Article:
Take the 2-minute tour ×
Stack Overflow is a question and answer site for professional and enthusiast programmers. It's 100% free, no registration required.

I am trying do slow motion for my video file along with audio. In my case, I have to do Ramped Slow motion(Gradually slowing down and speeding up like parabola not a "Linear Slow Motion".

Ref:Linear slow motion :

enter image description here

Ref : Ramped Slow Motion :

enter image description here

What have i done so far:

Used AVFoundation for first three bullets

  1. From video files, separated audio and video.

  2. Did slow motion for video using AVFoundation api (scaletimeRange).Its really working fine.

  3. The same is not working for audio. Seems there's a bug in apple api itself (Bug ID : 14616144). The relevant question is scaleTimeRange has no effect on audio type AVMutableCompositionTrack

  4. So i switched to Dirac. later found there is a limitation with Dirac's open source edition that it doesn't support Dynamic Time Stretching.

  5. Finally trying to do with OpenAL.

I've taken a sample OpenAL program from Apple developer forum and executed it.

Here are my questions:

  1. Can i store/save the processed audio in OpenAl?if its directly not possible with "OpenAl", can it be done with AVFoundation + OpenAL?

  2. Very importantly, how to do slow motion or stretch the time scale with OpenAL? If i know time stretching, i can apply logic for Ramp Slow Motion.

  3. Is there any other way?

share|improve this question

1 Answer 1

I can't really speak to 1 or 2, but time scaling audio can be as easy as resampling. If you have RAW/PCM audio sampled at 48 kHz and want to playback at half speed, resample to 96 kHz and play the audio at 48 kHz. Since you have twice the number of samples it will take twice as long to play. Generally:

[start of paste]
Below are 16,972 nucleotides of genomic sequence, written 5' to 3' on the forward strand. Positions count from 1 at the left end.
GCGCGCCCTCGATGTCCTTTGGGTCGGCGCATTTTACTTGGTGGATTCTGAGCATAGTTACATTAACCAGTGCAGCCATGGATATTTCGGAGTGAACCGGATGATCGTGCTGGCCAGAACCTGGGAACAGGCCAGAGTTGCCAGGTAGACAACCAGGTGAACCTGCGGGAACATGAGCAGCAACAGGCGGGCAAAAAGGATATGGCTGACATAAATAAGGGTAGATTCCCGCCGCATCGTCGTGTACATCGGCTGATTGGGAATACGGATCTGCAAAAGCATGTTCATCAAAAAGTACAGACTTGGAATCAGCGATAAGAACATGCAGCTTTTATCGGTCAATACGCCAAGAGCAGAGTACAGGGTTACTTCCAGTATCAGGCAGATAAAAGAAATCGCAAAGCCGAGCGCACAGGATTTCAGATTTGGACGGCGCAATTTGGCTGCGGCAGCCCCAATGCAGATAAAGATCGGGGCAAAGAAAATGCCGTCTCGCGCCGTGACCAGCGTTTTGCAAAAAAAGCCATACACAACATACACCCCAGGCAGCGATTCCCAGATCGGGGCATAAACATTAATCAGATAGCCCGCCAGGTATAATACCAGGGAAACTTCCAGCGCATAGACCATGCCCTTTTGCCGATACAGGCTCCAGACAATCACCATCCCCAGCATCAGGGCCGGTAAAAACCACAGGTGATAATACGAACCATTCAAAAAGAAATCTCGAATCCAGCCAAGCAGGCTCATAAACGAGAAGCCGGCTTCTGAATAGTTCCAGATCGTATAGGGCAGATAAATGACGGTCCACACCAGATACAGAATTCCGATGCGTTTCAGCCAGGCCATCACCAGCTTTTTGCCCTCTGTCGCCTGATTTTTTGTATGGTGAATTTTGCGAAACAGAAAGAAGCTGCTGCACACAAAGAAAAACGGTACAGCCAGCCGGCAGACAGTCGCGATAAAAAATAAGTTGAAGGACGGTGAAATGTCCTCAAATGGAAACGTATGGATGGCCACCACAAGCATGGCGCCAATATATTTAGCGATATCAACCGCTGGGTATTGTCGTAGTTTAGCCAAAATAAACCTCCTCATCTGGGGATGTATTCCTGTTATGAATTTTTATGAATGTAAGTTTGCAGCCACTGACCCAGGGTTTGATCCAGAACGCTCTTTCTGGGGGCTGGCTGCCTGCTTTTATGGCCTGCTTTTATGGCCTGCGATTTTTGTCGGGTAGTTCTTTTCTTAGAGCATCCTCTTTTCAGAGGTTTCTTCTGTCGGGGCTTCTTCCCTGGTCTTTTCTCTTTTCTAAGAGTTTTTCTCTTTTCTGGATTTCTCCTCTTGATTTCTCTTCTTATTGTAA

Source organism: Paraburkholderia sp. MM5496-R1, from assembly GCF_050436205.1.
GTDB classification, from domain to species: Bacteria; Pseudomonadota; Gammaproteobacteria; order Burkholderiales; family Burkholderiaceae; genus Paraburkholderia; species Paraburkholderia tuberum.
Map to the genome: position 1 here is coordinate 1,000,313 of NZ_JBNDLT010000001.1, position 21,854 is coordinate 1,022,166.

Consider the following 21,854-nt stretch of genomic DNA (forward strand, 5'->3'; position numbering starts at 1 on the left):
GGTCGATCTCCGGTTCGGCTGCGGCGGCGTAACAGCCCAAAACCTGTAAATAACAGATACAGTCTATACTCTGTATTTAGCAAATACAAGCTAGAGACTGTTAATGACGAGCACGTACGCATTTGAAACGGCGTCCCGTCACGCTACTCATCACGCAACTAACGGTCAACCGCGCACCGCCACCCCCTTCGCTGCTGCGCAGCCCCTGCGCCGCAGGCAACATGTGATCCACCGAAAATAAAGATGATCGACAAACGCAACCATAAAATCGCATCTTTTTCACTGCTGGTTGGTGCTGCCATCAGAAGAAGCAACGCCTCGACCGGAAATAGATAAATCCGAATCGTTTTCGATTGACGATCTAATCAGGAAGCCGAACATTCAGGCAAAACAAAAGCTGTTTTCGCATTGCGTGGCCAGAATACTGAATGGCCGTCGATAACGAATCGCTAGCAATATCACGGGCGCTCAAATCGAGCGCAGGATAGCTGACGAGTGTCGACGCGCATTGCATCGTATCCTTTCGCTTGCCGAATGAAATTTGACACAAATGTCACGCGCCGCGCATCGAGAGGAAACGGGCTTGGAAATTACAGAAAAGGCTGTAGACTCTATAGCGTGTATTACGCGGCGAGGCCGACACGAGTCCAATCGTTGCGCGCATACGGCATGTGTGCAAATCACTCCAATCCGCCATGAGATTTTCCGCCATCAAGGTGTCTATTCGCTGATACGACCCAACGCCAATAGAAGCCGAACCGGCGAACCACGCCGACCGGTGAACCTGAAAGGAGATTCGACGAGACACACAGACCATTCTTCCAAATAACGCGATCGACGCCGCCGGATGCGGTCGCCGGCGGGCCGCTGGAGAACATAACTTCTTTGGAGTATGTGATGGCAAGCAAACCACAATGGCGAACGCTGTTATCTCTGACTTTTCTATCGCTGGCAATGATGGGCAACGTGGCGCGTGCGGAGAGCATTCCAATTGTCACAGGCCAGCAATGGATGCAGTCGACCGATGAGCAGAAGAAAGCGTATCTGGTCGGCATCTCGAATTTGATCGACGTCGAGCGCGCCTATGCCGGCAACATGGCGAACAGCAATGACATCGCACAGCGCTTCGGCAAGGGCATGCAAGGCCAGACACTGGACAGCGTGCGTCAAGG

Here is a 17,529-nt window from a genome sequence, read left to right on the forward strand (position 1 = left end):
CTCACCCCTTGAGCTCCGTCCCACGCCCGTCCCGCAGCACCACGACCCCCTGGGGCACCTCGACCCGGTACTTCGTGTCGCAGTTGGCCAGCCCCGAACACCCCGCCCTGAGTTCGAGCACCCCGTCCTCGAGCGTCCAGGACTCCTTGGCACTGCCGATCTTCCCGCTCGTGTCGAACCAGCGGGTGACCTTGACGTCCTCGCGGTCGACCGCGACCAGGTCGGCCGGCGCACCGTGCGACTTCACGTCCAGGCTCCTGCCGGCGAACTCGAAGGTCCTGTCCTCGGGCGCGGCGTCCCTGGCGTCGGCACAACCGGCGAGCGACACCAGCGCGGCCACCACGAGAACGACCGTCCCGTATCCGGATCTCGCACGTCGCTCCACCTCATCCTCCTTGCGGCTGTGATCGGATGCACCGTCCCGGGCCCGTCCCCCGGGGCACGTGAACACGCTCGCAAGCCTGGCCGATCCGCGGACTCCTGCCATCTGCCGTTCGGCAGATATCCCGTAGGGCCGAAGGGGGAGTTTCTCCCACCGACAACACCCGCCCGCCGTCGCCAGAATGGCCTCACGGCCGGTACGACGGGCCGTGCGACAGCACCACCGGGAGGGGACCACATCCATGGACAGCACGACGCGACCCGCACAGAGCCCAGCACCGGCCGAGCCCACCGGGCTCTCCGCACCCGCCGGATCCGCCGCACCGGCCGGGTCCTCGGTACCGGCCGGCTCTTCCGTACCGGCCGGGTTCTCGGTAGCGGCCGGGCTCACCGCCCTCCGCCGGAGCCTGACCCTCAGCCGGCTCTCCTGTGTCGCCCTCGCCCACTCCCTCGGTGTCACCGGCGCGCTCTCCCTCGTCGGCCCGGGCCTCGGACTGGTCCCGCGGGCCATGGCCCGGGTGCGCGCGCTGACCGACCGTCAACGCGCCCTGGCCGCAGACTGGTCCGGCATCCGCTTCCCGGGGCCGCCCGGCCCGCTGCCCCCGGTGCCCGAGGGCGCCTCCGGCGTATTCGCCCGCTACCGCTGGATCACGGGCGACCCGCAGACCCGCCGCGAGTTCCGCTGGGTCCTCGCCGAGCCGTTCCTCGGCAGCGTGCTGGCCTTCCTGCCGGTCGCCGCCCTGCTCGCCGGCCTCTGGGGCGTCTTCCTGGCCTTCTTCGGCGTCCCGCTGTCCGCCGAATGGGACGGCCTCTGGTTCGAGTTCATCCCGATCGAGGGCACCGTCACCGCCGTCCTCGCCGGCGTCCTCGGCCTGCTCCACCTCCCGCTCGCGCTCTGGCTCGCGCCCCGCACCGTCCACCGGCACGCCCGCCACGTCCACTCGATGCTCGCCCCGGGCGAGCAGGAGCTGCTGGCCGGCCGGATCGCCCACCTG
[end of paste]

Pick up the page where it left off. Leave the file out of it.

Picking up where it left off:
scaledSampleRate = (orignalSampleRate / playRate);


playRate = (originalSampleRate / scaledSampleRate);

This will effect the pitch of the track, however that may be the desired effect since that behavior is somewhat is expected in "slow motion" audio. There are more advanced techniques that preserve pitch while scaling time. The open source software Audacity implements these algorithms. You could find inspiration there. There are many resources on the web that explain the tradeoffs of pitch shifting vs time stretching.

Another option you may not have considered is muting the audio during slow motion. That seems to be the technique employed by most AV playback utilities. However, depending on your use case, distorted audio does indicate time is being manipulated.

share|improve this answer

Your Answer


By posting your answer, you agree to the privacy policy and terms of service.

Not the answer you're looking for? Browse other questions tagged or ask your own question.